"[I]n the face of rising productivity and affluence, older workers find themselves disadvantaged in their efforts to retain employment, and especially to regain employment when displaced from jobs[.]
"[T]he setting of arbitrary age limits regardless of potential for job performance has become a common practice, and certain otherwise desirable practices may work to the disadvantage of older persons[.]
"[T]he incidence of unemployment, especially long-term unemployment with resultant deterioration of skill, morale, and employer acceptability is, relative to the younger ages, high among older workers; their numbers are great and growing; and their employment problems grave[.]" 81 Stat. 602, 29 U.S. C. § 621 (a) (subsection numbers omitted).

See also ante, at 317 n. 11.

*325 Of course, the Court is quite right in suggesting that distinctions exist between the elderly and traditional suspect classes such as Negroes, and between the elderly and "quasi-suspect" classes such as women or illegitimates. The elderly are protected not only by certain anti-discrimination legislation, but by legislation that provides them with positive benefits not enjoyed by the public at large. Moreover, the elderly are not isolated in society, and discrimination against them is not pervasive but is centered primarily in employment. The advantage of a flexible equal protection standard, however, is that it can readily accommodate such variables. The elderly are undoubtedly discriminated against, and when legislation denies them an important benefit—employment—I conclude that to sustain the legislation appellants must show a reasonably substantial interest and a scheme reasonably closely tailored to achieving that interest. Cf. San Antonio School District v. Rodriguez, 411 U. S., at 124-126 (MARSHALL, J., dissenting). This inquiry, ultimately, is not markedly different from that undertaken by the Court in Reed v. Reed, 404 U.S. 71 (1971).

Turning, then, to appellants' arguments, I agree that the purpose of the mandatory retirement law is legitimate, and indeed compelling. The Commonwealth has every reason to assure that its state police officers are of sufficient physical strength and health to perform their jobs. In my view, however, the means chosen, the forced retirement of officers at age 50, is so overinclusive that it must fall.

All potential officers must pass a rigorous physical examination. Until age 40, this same examination must be passed every two years—when the officer re-enlists—and, after age 40, every year. Appellants have conceded that "[w]hen a member passes his re-enlistment or annual physical, he is found to be qualified to perform all of *326 the duties of the Uniformed Branch of the Massachusetts State Police." App. 43. See id., at 52. If a member fails the examination, he is immediately terminated or refused re-enlistment. Thus, the only members of the state police still on the force at age 50 are those who have been determined—repeatedly—by the Commonwealth to be physically fit for the job. Yet, all of these physically fit officers are automatically terminated at age 50. Appellants do not seriously assert that their testing is no longer effective at age 50,[6] nor do they claim that continued testing would serve no purpose because officers over 50 are no longer physically able to perform their *327 jobs.[7] Thus the Commonwealth is in the position of already individually testing its police officers for physical fitness, conceding that such testing is adequate to determine the physical ability of an officer to continue on the job, and conceding that that ability may continue after age 50. In these circumstances, I see no reason at all for automatically terminating those officers who reach the age of 50; indeed, that action seems the height of irrationality.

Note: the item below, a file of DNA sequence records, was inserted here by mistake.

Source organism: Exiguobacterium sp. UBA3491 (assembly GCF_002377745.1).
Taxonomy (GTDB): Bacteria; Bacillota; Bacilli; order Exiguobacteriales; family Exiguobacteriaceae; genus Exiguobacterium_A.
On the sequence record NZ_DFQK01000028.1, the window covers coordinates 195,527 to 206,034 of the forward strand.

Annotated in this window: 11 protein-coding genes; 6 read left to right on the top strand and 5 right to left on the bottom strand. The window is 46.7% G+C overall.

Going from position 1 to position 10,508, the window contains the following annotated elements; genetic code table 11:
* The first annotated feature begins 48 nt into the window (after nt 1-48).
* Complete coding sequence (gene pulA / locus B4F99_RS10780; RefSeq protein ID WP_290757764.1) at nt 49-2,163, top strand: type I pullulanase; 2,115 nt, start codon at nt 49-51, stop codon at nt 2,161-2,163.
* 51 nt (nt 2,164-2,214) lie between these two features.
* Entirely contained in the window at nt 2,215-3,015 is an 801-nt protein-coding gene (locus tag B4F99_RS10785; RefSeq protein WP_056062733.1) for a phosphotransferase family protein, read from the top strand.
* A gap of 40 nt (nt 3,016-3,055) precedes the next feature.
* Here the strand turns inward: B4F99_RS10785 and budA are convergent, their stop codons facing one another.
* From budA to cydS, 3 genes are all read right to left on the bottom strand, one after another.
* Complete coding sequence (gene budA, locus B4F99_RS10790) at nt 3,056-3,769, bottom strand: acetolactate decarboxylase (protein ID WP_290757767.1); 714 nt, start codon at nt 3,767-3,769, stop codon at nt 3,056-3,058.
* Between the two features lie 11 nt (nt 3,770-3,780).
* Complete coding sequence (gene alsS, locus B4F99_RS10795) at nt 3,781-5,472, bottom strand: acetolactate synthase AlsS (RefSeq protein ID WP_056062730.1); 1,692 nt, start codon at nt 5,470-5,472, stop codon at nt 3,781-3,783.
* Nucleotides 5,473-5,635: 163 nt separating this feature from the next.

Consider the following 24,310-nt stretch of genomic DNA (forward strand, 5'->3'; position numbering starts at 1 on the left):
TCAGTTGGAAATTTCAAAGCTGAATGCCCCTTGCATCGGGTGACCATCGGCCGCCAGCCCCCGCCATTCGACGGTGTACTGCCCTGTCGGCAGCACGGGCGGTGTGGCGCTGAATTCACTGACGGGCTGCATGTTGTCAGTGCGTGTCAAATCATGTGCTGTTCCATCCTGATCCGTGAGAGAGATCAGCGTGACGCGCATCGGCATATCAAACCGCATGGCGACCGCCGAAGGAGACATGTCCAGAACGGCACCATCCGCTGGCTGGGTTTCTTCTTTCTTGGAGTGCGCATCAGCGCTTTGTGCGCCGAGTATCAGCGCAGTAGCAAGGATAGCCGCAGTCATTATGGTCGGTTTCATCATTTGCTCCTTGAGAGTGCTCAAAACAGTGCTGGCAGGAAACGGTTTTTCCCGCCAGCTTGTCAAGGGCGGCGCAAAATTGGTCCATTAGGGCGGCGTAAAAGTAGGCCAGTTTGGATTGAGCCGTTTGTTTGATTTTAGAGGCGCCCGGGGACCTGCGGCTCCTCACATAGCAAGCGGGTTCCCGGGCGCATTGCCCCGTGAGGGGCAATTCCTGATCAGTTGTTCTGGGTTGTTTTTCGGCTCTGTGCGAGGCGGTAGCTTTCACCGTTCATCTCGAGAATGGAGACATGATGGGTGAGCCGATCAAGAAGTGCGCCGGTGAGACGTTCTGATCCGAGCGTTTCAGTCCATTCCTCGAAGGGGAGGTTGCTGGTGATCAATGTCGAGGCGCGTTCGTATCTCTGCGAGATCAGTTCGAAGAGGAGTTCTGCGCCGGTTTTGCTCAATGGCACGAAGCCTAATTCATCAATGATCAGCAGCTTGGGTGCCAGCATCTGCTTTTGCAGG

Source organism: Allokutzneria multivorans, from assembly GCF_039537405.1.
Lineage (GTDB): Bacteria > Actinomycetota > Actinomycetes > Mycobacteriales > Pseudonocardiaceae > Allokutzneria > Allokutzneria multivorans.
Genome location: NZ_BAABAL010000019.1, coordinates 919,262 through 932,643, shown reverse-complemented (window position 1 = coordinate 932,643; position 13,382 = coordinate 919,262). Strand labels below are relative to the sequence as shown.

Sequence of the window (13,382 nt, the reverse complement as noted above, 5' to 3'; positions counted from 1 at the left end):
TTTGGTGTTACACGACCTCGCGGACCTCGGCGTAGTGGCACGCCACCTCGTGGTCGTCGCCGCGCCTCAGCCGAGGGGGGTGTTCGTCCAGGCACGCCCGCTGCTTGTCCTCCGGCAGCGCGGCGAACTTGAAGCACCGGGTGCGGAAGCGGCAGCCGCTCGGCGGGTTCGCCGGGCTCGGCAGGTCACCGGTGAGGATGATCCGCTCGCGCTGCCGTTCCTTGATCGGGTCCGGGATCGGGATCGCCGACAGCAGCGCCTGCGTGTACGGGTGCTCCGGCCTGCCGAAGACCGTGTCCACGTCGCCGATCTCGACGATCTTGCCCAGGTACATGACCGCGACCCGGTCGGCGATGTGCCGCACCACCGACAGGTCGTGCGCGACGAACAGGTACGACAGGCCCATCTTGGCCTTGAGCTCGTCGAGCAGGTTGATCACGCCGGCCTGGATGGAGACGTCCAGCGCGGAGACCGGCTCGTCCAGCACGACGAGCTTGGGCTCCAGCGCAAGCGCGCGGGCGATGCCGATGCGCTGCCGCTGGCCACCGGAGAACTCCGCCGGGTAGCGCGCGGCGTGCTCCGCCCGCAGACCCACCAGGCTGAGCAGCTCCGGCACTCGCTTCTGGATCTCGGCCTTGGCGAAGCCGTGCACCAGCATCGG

Accordingly, I conclude that the Commonwealth's mandatory retirement law cannot stand when measured against the significant deprivation the Commonwealth's action works upon the terminated employees. I would affirm the judgment of the District Court.[8]


[*] Henry Friedman filed a brief for the State Police Association of Massachusetts as amicus curiae urging reversal.

Briefs of amici curiae urging affirmance were filed by James A. Lanigan, Alfred Miller, and Stephen L. Solomon for the American Association of Retired Persons et al.; by Howard Eglit, Jonathan A. Weiss, and Melvin Wulf for Legal Services for the Elderly Poor et al.; by Thomas K. Gilhool and Edwin D. Wolf for the Older and Middle Age Worker Ombudsman Pilot Project of United Communities of Southeastern Philadelphia et al.; by James J. McNamara for the American Medical Association; and by Melvin S. Louison for Lieutenant Lawrence Carter et al.

[1] Uniformed state police officers are appointed under Mass. Gen. Laws Ann. c. 22, § 9A (Supp. 1976-1977), which provides:

"Whenever the governor shall deem it necessary to provide more effectively for the protection of persons and property and for the maintenance of law and order in the commonwealth, he may authorize the commissioner to make additional appointments to the division of state police, together with such other employees as the governor may deem necessary for the proper administration thereof. . . . Said additional officers shall have and exercise within the commonwealth all the powers of constables, except the service of civil process, and of police officers and watchmen. . . . No person who has not reached his nineteenth birthday nor any person who has passed his thirtieth birthday shall be enlisted for the first time as an officer of the division of state police, except that said maximum age qualification shall not apply in the case of the enlistment of any woman as such an officer."